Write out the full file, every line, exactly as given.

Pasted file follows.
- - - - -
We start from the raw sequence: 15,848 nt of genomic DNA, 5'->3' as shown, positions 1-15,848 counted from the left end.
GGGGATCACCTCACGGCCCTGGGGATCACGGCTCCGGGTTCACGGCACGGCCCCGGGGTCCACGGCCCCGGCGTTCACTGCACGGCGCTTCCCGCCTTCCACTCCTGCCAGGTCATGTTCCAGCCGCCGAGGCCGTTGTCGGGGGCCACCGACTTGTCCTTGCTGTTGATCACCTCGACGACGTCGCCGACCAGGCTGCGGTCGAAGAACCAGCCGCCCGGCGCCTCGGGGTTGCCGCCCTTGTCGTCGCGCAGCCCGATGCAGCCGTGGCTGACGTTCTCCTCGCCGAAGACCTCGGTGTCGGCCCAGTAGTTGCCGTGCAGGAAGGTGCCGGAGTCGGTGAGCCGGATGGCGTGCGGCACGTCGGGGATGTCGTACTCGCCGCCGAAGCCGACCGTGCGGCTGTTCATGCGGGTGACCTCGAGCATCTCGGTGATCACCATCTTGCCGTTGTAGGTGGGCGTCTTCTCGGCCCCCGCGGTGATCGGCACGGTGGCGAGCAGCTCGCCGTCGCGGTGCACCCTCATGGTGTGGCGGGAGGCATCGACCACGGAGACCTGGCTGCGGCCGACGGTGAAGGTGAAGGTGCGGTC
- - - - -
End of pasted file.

We start from the raw sequence: 15,848 nt of genomic DNA, 5'->3' as shown, positions 1-15,848 counted from the left end.
GGGGATCACCTCACGGCCCTGGGGATCACGGCTCCGGGTTCACGGCACGGCCCCGGGGTCCACGGCCCCGGCGTTCACTGCACGGCGCTTCCCGCCTTCCACTCCTGCCAGGTCATGTTCCAGCCGCCGAGGCCGTTGTCGGGGGCCACCGACTTGTCCTTGCTGTTGATCACCTCGACGACGTCGCCGACCAGGCTGCGGTCGAAGAACCAGCCGCCCGGCGCCTCGGGGTTGCCGCCCTTGTCGTCGCGCAGCCCGATGCAGCCGTGGCTGACGTTCTCCTCGCCGAAGACCTCGGTGTCGGCCCAGTAGTTGCCGTGCAGGAAGGTGCCGGAGTCGGTGAGCCGGATGGCGTGCGGCACGTCGGGGATGTCGTACTCGCCGCCGAAGCCGACCGTGCGGCTGTTCATGCGGGTGACCTCGAGCATCTCGGTGATCACCATCTTGCCGTTGTAGGTGGGCGTCTTCTCGGCCCCCGCGGTGATCGGCACGGTGGCGAGCAGCTCGCCGTCGCGGTGCACCCTCATGGTGTGGCGGGAGGCATCGACCACGGAGACCTGGCTGCGGCCGACGGTGAAGGTGAAGGTGCGGTC